Dissolution of Marriage: Irreconcilable Differences
At the beginning of the year, changes went into effect in Illinois related to the process for obtaining a divorce. The fault grounds for a divorce have been eliminated. Instead, divorces will be granted when irreconcilable differences exist in the marriage.
Elimination of Fault
Previously, divorce in Illinois could be based on some sort of fault by one of the parties. This included acts such as adultery or physical and/or mental cruelty. As 2016 begins, Illinois will no longer deal with these fault grounds for divorce. Instead, under Illinois law, couples can get divorced when it is shown that they have irreconcilable differences causing an irretrievable breakdown of the marriage. This means that prior efforts at reconciliation have been unsuccessful and future attempts are not practicable.
Irreconcilable differences exist when there is an inability of the couple to agree on basic, fundamental issues and there is no possibility of them ever agreeing. Issues that may lead to a finding of irreconcilable differences include, but are not limited to:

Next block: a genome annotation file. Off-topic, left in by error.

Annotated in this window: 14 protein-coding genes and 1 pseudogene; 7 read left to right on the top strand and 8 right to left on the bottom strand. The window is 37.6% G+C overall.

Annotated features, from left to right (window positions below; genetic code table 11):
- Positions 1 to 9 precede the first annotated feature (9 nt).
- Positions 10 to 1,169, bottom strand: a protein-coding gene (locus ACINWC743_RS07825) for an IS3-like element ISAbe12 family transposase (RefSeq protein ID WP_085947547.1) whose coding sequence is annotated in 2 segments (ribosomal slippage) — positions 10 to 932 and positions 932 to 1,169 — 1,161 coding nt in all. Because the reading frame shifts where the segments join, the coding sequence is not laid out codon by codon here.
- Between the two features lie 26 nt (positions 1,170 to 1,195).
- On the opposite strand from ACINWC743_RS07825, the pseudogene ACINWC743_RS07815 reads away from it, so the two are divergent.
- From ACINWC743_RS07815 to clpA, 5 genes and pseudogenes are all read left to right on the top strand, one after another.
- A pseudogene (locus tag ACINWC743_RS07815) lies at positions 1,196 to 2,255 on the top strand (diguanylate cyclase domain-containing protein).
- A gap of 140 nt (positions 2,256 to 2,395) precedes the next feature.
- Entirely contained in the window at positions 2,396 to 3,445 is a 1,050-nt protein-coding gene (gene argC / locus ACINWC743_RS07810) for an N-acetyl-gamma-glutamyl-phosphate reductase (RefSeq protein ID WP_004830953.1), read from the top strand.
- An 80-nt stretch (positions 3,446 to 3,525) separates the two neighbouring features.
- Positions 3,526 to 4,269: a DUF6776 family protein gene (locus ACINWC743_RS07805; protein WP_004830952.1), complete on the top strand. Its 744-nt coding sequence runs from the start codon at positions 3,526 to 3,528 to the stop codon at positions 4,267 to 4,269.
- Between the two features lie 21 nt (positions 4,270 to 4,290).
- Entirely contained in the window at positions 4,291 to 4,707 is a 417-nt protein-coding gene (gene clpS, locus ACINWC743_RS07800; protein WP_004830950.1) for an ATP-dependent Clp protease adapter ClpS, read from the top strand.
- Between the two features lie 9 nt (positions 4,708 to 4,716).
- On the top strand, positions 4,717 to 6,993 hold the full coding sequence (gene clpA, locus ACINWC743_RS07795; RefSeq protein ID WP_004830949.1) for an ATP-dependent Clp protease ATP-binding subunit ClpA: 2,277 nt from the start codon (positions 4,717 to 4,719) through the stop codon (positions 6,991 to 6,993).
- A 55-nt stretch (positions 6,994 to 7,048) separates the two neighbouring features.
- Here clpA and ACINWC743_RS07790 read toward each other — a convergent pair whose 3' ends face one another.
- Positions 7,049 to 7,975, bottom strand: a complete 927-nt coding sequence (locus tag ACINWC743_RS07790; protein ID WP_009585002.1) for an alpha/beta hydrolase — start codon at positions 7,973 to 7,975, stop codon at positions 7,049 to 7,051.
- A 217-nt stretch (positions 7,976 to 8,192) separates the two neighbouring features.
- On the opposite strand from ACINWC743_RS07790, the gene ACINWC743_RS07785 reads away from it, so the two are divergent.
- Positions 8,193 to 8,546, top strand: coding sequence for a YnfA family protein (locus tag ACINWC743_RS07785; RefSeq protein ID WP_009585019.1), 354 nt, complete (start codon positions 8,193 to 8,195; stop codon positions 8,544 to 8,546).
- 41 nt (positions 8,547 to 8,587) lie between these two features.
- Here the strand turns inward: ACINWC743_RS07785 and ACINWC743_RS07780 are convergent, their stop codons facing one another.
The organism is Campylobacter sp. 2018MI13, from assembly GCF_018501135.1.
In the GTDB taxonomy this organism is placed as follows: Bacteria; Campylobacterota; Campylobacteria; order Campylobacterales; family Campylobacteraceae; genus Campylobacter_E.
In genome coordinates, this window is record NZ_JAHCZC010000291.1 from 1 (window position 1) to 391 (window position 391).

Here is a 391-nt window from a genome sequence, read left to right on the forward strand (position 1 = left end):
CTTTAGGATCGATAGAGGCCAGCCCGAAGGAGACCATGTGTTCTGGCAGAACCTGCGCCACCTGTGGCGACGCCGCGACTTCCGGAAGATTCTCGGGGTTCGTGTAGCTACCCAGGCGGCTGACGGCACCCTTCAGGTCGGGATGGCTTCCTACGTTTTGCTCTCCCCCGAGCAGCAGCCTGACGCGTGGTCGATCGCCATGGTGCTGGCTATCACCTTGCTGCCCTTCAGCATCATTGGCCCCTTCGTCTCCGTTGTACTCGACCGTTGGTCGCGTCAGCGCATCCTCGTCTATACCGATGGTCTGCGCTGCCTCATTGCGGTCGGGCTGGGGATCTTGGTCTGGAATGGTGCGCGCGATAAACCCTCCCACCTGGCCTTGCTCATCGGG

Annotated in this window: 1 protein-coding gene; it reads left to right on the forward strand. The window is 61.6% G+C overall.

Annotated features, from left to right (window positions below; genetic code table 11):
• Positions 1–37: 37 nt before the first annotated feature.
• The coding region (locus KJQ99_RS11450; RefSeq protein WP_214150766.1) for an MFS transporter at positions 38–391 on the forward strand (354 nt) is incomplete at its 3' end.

- How to raise their children;
- Inability to trust one another;
- Consistent arguing; or
- Long physical separation.
In Illinois, a presumption of irreconcilable differences exists if the couple has lived separate and apart for a continuous period of six months immediately before the entry of judgment ending the marriage. This presumption cannot be rebutted or disproved. A judgment will not be entered until the court has considered issues like the allocation of parental responsibilities, child support, maintenance, and the disposition of marital property.
A person who is living separate and apart may request reasonable support and maintenance. If the court finds that the couple is legally separated, the same factors in awarding maintenance in divorce are considered in determining the maintenance award. This action for maintenance does not prevent either party from beginning an action for dissolution of marriage. If a proceeding for dissolution is initiated, temporary and permanent maintenance is decided again, unless the couple agreed in a separation agreement to non-modifiable permanent maintenance.
Help During Divorce
A dissolution of a marriage is a very emotional and difficult time. On top of all of that, there are legal issues that are important to resolve. By contacting an experienced Illinois family law attorney, you can help protect your rights. MKFM Law understands how stressful a divorce can be. We look forward to discussing how we can help you through this process. Call us today at 630-665-7300.